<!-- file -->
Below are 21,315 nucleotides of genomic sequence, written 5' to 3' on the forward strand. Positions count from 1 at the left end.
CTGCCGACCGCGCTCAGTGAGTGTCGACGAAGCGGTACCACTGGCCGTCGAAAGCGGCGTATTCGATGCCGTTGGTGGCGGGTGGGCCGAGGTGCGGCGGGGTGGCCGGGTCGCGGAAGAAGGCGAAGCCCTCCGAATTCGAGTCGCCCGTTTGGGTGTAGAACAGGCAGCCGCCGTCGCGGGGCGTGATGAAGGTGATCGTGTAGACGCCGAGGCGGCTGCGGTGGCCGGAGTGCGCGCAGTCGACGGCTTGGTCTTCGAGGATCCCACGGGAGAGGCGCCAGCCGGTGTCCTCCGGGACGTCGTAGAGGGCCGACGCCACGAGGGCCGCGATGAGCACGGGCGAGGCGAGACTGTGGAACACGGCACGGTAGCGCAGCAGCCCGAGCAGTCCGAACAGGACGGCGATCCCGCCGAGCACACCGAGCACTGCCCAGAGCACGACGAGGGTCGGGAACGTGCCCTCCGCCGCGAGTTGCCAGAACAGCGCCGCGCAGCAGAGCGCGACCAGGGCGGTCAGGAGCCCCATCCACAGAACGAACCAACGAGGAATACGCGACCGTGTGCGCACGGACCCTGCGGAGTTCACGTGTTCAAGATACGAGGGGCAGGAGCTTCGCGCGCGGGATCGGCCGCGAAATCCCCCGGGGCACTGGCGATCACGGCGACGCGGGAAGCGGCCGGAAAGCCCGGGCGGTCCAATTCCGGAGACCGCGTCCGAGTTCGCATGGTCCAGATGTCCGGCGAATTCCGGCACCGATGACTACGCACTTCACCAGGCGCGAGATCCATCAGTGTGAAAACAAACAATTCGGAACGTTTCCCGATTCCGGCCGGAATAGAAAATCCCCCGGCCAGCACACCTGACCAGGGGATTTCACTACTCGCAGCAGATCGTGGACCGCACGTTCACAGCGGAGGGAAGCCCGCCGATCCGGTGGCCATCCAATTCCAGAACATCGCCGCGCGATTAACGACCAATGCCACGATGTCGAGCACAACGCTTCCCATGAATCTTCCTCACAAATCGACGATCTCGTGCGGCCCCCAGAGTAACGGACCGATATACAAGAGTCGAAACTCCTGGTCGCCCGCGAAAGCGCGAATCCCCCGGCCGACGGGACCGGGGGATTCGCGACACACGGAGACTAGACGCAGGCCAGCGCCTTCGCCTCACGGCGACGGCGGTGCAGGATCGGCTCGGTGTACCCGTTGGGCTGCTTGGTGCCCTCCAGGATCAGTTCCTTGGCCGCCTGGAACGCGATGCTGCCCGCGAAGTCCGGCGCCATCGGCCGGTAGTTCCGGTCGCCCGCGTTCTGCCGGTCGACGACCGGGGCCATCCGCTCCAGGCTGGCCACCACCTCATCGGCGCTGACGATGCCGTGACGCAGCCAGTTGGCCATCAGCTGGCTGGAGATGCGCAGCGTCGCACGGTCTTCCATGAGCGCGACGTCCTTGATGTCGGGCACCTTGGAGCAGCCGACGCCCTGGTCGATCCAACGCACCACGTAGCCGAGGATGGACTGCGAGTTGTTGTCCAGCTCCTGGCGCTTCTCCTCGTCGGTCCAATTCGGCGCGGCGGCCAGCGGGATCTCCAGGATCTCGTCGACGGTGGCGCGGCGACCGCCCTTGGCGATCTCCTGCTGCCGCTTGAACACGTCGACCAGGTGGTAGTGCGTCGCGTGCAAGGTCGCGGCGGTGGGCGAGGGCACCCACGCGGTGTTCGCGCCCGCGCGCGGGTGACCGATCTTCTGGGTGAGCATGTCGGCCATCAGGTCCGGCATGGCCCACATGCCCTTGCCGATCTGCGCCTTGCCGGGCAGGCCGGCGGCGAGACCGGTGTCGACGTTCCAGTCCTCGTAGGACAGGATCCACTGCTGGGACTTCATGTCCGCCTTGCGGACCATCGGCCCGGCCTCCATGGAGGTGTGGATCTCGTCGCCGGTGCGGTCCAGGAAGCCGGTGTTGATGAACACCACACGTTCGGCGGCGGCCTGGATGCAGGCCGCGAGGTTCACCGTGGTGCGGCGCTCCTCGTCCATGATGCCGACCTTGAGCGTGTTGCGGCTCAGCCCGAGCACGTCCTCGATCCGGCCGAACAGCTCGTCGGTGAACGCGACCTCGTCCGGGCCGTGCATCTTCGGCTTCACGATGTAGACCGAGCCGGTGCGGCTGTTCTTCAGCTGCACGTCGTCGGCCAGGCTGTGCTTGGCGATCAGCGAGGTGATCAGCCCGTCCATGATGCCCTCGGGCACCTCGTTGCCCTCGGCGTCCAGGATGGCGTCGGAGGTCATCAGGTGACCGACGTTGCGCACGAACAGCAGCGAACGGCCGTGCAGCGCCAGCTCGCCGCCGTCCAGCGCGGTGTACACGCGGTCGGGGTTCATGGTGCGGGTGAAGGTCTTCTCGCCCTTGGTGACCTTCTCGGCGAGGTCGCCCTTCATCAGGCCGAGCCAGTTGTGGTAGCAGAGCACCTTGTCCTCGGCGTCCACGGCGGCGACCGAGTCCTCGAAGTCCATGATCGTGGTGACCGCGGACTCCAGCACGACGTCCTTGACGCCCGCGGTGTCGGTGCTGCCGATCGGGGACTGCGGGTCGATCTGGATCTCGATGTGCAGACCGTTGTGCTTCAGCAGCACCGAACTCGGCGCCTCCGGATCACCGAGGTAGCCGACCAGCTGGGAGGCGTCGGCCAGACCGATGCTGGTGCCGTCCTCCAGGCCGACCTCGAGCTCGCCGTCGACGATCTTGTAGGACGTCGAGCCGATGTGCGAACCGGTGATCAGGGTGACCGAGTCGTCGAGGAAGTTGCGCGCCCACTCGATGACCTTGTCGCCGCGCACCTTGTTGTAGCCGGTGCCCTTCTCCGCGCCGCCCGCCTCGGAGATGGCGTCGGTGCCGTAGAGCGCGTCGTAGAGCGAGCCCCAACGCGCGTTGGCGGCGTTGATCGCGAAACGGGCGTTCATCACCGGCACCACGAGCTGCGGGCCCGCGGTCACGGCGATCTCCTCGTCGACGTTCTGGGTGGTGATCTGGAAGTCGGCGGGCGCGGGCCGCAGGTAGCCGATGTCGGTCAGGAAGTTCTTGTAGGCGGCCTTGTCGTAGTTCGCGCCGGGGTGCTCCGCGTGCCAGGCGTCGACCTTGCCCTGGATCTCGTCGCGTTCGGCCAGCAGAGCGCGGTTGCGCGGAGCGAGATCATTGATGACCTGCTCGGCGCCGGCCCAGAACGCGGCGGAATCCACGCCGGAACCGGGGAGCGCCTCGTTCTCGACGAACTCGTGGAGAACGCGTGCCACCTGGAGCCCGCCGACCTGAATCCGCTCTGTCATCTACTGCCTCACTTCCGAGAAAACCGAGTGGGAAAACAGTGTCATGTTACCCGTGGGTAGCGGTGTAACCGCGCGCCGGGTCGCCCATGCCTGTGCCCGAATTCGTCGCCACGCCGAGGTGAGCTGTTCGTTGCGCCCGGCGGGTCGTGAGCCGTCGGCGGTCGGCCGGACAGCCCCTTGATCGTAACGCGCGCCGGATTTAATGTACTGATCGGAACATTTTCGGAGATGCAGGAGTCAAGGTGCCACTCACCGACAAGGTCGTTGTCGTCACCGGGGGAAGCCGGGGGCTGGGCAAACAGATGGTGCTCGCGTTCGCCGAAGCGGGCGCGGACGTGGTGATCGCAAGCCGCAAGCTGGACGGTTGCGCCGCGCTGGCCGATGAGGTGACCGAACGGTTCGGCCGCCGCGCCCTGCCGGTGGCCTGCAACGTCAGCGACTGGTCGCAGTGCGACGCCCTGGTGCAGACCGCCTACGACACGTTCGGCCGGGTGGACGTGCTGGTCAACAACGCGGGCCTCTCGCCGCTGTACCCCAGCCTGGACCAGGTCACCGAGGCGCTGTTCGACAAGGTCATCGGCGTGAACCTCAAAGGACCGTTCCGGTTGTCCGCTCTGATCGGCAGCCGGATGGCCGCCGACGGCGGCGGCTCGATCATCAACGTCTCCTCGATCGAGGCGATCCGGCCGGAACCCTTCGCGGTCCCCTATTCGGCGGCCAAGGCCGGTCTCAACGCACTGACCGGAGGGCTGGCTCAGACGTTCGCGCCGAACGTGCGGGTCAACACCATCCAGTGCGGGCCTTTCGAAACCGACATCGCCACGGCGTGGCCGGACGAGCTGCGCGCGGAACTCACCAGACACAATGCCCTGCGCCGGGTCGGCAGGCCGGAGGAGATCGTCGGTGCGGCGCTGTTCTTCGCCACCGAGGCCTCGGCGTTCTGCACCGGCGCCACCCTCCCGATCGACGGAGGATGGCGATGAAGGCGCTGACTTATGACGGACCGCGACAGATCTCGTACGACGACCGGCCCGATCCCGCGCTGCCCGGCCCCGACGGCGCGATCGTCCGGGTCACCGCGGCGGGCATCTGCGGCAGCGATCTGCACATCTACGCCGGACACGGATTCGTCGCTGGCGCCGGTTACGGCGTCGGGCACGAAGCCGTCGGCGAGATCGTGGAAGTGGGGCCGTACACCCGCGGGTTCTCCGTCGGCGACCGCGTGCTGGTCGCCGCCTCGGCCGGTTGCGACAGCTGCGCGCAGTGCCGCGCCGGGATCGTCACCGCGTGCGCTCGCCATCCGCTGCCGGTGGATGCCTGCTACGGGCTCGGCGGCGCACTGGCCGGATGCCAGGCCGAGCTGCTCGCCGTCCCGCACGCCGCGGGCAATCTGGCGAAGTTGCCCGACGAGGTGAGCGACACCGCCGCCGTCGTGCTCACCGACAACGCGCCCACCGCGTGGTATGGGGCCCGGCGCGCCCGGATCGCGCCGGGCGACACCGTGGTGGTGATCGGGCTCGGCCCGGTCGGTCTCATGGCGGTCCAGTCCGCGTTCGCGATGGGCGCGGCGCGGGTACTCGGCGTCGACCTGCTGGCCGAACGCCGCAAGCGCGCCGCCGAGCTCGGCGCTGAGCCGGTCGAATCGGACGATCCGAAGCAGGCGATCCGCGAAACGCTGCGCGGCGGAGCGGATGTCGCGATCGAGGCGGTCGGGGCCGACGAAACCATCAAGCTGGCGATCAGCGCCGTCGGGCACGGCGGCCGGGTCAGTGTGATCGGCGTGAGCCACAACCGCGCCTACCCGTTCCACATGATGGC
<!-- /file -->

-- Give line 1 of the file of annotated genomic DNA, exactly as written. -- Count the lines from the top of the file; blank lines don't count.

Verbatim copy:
Below are 21,315 nucleotides of genomic sequence, written 5' to 3' on the forward strand. Positions count from 1 at the left end.